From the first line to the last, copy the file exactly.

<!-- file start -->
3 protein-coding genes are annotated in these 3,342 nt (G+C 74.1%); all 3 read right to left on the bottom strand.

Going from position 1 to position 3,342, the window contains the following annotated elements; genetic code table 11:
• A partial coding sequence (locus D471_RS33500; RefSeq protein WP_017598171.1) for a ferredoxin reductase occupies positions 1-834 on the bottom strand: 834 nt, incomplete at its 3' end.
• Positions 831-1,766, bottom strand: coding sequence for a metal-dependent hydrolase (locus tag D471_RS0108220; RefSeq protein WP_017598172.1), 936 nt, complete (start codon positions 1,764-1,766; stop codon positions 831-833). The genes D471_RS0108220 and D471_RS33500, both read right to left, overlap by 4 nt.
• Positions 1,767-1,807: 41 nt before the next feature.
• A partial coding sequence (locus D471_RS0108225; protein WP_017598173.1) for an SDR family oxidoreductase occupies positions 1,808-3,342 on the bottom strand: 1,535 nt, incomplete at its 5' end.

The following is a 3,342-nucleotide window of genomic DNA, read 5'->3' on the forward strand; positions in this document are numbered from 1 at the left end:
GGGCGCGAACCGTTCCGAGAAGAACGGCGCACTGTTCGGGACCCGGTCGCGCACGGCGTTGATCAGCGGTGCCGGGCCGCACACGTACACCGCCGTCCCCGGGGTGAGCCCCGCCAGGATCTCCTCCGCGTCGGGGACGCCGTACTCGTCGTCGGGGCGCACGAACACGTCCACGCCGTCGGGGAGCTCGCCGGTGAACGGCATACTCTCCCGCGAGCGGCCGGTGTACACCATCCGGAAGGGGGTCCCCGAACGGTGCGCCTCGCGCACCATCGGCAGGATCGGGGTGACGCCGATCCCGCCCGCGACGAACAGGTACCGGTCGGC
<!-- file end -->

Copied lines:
3 protein-coding genes are annotated in these 3,342 nt (G+C 74.1%); all 3 read right to left on the bottom strand.

Going from position 1 to position 3,342, the window contains the following annotated elements; genetic code table 11:
• A partial coding sequence (locus D471_RS33500; RefSeq protein WP_017598171.1) for a ferredoxin reductase occupies positions 1-834 on the bottom strand: 834 nt, incomplete at its 3' end.
• Positions 831-1,766, bottom strand: coding sequence for a metal-dependent hydrolase (locus tag D471_RS0108220; RefSeq protein WP_017598172.1), 936 nt, complete (start codon positions 1,764-1,766; stop codon positions 831-833). The genes D471_RS0108220 and D471_RS33500, both read right to left, overlap by 4 nt.
• Positions 1,767-1,807: 41 nt before the next feature.
• A partial coding sequence (locus D471_RS0108225; protein WP_017598173.1) for an SDR family oxidoreductase occupies positions 1,808-3,342 on the bottom strand: 1,535 nt, incomplete at its 5' end.

The following is a 3,342-nucleotide window of genomic DNA, read 5'->3' on the forward strand; positions in this document are numbered from 1 at the left end:
GGGCGCGAACCGTTCCGAGAAGAACGGCGCACTGTTCGGGACCCGGTCGCGCACGGCGTTGATCAGCGGTGCCGGGCCGCACACGTACACCGCCGTCCCCGGGGTGAGCCCCGCCAGGATCTCCTCCGCGTCGGGGACGCCGTACTCGTCGTCGGGGCGCACGAACACGTCCACGCCGTCGGGGAGCTCGCCGGTGAACGGCATACTCTCCCGCGAGCGGCCGGTGTACACCATCCGGAAGGGGGTCCCCGAACGGTGCGCCTCGCGCACCATCGGCAGGATCGGGGTGACGCCGATCCCGCCCGCGACGAACAGGTACCGGTCGGC